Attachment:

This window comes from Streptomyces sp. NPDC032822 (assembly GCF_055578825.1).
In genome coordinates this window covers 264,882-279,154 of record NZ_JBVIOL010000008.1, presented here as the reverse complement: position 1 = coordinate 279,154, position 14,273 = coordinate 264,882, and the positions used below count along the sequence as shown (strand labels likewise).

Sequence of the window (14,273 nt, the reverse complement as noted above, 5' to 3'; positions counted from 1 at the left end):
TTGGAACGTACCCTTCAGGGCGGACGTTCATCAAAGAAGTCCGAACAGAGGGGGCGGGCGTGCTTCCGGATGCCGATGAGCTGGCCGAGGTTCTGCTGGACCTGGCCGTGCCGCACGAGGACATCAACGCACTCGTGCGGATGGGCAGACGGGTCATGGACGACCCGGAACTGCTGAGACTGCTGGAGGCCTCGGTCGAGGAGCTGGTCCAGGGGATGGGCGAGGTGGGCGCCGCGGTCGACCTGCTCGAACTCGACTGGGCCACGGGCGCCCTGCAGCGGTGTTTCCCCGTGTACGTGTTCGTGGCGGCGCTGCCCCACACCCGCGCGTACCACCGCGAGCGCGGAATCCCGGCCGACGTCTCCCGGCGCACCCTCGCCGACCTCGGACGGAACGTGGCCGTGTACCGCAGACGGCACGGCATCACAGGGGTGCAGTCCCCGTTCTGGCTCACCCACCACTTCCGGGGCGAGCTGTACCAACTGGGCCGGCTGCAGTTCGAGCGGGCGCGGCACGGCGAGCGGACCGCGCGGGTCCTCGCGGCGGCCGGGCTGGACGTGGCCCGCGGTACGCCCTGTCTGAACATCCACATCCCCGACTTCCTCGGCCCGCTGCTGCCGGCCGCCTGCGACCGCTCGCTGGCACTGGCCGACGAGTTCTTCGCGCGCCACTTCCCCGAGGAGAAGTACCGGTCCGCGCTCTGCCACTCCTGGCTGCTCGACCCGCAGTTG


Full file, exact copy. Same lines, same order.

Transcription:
This window comes from Streptomyces sp. NPDC032822 (assembly GCF_055578825.1).
In genome coordinates this window covers 264,882-279,154 of record NZ_JBVIOL010000008.1, presented here as the reverse complement: position 1 = coordinate 279,154, position 14,273 = coordinate 264,882, and the positions used below count along the sequence as shown (strand labels likewise).

Sequence of the window (14,273 nt, the reverse complement as noted above, 5' to 3'; positions counted from 1 at the left end):
TTGGAACGTACCCTTCAGGGCGGACGTTCATCAAAGAAGTCCGAACAGAGGGGGCGGGCGTGCTTCCGGATGCCGATGAGCTGGCCGAGGTTCTGCTGGACCTGGCCGTGCCGCACGAGGACATCAACGCACTCGTGCGGATGGGCAGACGGGTCATGGACGACCCGGAACTGCTGAGACTGCTGGAGGCCTCGGTCGAGGAGCTGGTCCAGGGGATGGGCGAGGTGGGCGCCGCGGTCGACCTGCTCGAACTCGACTGGGCCACGGGCGCCCTGCAGCGGTGTTTCCCCGTGTACGTGTTCGTGGCGGCGCTGCCCCACACCCGCGCGTACCACCGCGAGCGCGGAATCCCGGCCGACGTCTCCCGGCGCACCCTCGCCGACCTCGGACGGAACGTGGCCGTGTACCGCAGACGGCACGGCATCACAGGGGTGCAGTCCCCGTTCTGGCTCACCCACCACTTCCGGGGCGAGCTGTACCAACTGGGCCGGCTGCAGTTCGAGCGGGCGCGGCACGGCGAGCGGACCGCGCGGGTCCTCGCGGCGGCCGGGCTGGACGTGGCCCGCGGTACGCCCTGTCTGAACATCCACATCCCCGACTTCCTCGGCCCGCTGCTGCCGGCCGCCTGCGACCGCTCGCTGGCACTGGCCGACGAGTTCTTCGCGCGCCACTTCCCCGAGGAGAAGTACCGGTCCGCGCTCTGCCACTCCTGGCTGCTCGACCCGCAGTTG